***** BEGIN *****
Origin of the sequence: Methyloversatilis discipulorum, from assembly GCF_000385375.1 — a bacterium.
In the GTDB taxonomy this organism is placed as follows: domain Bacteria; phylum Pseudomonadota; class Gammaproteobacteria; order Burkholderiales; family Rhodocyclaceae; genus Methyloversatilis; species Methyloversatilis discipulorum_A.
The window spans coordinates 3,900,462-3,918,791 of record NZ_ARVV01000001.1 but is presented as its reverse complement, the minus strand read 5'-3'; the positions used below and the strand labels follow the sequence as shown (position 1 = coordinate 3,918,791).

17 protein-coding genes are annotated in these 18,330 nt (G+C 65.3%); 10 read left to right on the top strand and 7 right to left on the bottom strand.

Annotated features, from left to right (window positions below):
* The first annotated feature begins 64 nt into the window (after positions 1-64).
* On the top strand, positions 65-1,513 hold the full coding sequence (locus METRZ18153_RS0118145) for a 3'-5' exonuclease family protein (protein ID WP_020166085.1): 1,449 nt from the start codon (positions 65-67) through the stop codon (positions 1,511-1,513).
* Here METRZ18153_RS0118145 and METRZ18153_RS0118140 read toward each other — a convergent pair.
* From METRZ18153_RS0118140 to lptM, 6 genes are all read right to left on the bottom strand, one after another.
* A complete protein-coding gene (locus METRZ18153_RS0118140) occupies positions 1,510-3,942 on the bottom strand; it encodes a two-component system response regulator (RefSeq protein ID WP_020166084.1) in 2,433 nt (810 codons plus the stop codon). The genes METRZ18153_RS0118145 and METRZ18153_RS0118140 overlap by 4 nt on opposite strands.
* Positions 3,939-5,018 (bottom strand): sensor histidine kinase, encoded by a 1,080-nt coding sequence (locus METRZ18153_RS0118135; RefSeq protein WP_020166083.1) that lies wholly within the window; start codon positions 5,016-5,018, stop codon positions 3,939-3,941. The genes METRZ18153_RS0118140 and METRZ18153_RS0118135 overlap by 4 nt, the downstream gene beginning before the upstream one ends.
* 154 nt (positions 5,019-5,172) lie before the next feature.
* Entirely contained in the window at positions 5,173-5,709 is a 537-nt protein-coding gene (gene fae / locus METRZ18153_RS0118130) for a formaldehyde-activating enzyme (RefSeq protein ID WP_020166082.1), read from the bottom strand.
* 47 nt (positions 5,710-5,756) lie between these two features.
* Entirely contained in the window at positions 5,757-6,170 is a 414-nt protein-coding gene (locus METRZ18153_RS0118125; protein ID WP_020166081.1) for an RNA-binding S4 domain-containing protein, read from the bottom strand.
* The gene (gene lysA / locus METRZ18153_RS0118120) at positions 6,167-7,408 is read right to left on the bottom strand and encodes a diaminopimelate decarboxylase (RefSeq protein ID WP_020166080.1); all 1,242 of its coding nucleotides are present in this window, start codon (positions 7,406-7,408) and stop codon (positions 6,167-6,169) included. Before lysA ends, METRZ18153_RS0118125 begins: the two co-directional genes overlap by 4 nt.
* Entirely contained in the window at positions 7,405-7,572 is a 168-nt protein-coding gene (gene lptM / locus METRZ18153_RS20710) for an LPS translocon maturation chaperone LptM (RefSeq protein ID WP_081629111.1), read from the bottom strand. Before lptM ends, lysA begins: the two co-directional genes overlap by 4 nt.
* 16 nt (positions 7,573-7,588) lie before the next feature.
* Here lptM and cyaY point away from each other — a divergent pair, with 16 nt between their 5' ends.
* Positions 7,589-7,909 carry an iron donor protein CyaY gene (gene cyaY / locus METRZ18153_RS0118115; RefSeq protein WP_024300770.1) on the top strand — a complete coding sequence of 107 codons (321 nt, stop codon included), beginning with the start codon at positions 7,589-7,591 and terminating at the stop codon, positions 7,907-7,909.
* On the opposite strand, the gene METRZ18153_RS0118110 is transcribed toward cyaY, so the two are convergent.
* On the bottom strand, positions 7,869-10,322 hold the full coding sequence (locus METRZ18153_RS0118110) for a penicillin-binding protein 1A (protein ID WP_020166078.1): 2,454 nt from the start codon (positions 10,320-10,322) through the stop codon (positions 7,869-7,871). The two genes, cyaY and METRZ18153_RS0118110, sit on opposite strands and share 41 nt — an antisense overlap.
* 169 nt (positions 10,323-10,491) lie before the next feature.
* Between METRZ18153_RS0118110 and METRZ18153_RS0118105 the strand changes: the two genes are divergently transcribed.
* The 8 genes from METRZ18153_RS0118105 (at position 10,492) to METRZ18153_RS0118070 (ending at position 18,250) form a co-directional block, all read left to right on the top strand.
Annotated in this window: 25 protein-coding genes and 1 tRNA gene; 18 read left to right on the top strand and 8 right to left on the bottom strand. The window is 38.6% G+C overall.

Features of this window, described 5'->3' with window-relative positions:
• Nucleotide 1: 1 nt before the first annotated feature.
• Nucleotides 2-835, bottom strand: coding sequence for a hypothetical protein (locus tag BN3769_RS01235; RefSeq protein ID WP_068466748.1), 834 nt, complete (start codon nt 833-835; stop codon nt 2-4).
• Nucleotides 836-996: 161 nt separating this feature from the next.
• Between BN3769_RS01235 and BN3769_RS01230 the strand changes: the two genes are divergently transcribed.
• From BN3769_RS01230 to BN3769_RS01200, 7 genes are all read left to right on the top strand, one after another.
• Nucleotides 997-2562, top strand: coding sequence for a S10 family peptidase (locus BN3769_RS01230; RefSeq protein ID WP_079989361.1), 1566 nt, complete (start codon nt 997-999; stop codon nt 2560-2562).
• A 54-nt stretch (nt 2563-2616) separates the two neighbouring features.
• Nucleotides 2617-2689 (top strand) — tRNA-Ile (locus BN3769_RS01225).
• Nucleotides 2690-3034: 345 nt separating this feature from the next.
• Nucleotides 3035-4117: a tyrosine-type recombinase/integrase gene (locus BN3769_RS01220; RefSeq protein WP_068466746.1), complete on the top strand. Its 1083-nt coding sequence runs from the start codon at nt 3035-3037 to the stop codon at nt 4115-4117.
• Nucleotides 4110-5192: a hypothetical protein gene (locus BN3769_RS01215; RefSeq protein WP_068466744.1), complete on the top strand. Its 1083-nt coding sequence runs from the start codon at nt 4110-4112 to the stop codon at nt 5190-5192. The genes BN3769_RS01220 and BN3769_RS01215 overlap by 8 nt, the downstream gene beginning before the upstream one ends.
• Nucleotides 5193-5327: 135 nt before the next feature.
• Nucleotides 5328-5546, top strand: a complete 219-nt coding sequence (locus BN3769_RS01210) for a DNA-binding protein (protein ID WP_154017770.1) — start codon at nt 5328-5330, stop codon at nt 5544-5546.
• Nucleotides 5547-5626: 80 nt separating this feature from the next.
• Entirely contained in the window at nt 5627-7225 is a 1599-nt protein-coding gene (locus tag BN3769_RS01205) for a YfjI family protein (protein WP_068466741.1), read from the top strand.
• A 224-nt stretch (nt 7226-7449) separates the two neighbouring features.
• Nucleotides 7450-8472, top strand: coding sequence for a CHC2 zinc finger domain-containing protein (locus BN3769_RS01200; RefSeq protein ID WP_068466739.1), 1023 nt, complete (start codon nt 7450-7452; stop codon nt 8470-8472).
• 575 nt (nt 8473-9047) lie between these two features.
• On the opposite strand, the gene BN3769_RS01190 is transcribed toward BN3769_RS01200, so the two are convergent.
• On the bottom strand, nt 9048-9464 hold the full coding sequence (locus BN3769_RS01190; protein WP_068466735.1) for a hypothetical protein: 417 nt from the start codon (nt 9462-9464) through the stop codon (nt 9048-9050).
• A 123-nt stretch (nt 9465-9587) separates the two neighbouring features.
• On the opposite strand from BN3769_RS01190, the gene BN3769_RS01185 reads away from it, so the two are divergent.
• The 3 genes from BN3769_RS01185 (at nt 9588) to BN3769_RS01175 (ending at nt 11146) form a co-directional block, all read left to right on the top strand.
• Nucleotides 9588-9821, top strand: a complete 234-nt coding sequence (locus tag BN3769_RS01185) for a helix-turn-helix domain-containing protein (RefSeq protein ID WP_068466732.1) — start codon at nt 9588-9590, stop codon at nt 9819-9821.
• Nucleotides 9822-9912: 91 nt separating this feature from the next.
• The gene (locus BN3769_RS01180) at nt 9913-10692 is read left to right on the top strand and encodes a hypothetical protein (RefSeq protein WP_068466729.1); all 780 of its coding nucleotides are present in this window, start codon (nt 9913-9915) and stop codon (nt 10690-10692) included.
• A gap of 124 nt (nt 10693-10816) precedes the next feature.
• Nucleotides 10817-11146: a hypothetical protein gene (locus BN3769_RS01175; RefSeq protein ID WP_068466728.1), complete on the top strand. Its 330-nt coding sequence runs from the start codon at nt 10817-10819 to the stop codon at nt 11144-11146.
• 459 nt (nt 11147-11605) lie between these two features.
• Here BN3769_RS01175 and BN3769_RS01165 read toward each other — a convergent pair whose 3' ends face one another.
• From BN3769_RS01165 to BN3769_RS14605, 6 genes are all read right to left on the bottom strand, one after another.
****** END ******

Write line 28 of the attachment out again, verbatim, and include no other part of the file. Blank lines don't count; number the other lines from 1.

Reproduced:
• Nucleotide 1: 1 nt before the first annotated feature.